London — This year looks like it will be a very good year for additional fibre links both within the continent and providing new international connections. Major new connections like the PEACE cable (see news story below) are on their way and two smaller projects - DARE1 and Ella Link - are on their way. Russell Southwood looks at what's in prospect.
DARE1 is a 4,747km cable connecting Bosaso (in Somalia's Puntland), the Somali capital Mogadishu and Mombasa in Kenya. The three telcos investing in the cable are monopoly state provider Djibouti Telecom, Somtel and Telkom Kenya. The build is being completed by SubCom. The cable has already landed at La Siesta beach in Djibouti and work has started on the other three landing stations. The operational date for the cable has been set for June 2020
With a transmission capacity of up to 30 Tbps, DARE1 is composed of two pairs of fibers. The infrastructure, in addition to the defined points of presence, will include an optional point of presence in Dar Es Salaam in Tanzania.
Djibouti Telecom has been the main mover behind the new cable and is pitching it as a cable that will both reduce current congestion and promote competition. Mohamed Assoweh Bouh, General Manager of Djibouti Telecom said at the announcement: "With high capacity and low latency, the DARE1 system will offer an alternative route to East Africa and the Horn of Africa, reducing congestion between existing systems, promoting competition and providing the capacity for a rapidly expanding region."
Djibouti has successfully turned itself into a hub for cables coming in from Asia and the Middle East. But it has little or no track record of providing low-cost competitive international fibre capacity. Also it has not responded to the recent Ericsson corruption case that identified its (then) CEO and Government officials as taking bribes in 2013. (see Djibouti Telecom corruption scandal revealed: who paid what to whom and how big the bribe was: https://www.balancingact-africa.com/news/issue/telecoms-en/1006)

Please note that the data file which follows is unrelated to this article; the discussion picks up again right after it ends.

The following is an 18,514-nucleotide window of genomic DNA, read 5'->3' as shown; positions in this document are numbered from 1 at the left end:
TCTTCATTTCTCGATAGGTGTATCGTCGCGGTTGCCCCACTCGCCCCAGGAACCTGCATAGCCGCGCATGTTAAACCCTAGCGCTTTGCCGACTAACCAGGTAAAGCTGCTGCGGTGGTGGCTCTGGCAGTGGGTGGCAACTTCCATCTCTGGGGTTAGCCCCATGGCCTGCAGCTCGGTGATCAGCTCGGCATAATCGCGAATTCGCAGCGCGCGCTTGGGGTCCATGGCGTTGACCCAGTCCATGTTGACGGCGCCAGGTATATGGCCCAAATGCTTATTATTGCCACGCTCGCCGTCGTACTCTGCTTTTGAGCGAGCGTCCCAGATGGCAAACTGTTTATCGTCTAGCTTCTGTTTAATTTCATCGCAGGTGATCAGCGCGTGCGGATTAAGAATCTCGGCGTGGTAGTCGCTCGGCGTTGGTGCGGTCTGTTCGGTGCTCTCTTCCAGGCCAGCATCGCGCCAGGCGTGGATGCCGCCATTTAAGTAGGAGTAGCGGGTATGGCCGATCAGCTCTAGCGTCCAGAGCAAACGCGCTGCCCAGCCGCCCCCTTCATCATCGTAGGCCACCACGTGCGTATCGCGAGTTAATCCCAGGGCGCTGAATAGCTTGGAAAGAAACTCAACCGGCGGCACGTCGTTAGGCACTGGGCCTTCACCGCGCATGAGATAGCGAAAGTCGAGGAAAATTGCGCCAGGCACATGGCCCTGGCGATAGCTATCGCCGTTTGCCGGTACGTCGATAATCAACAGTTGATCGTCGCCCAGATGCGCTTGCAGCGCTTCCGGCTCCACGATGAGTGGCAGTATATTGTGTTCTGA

ElllaLink is a more ambitious cable that will connect Sao Paulo, Rio de Janeiro, Fortaleza (with a spur to Kourou) before crossing the Atlantic to Praia (Cape Verde), Nouadhibou (Mauritania), The Canary Islands and an unspecified landing station in Morocco. It then goes on to Sines, Lisbon and Madrid. Its promoters say that it will be complete in 2020.
Its main shareholder is the Marguerite Fund European equity fund that invests in renewables, energy and transport. It aims to act as a "catalyst for greenfield and brownfield infrastructure investments". Its other partners include Bella (which is building NRENs in Latin America); the Cap Verde telco CV telecom. Emacom, the power utility in the Canary Islands and bankers Natixis (70% owned by French-owned Groupe BPCE with the rest floated on the Paris Stock Exchange).
In January 2020 the Group behind the cable announced that it had closed an agreement with Portuguese telco Rentelececom to use dark fibres in Portugal and Spain for data centre inyterconnection. Rentelcom offers the largest neutral backbone in Portugal with more than 8,100km of fiber optic cables using electricity and gas utility fibre. The protected fiber ring will connect all the major data centers of both capital cities allowing EllaLink to serve PoPs with low latency capacity, open spectrum and managed spectrum services directly towards Fortaleza, São Paulo and Rio in Brazil.
The Brazil-Africa route is currently 'overtraded' as there are already two routes to Fortaleza: SACS (Angola Cables) and SAIL (Camtel). But in time these two cables and EllaLink will begin to pick up global traffic going to the USA and Asia.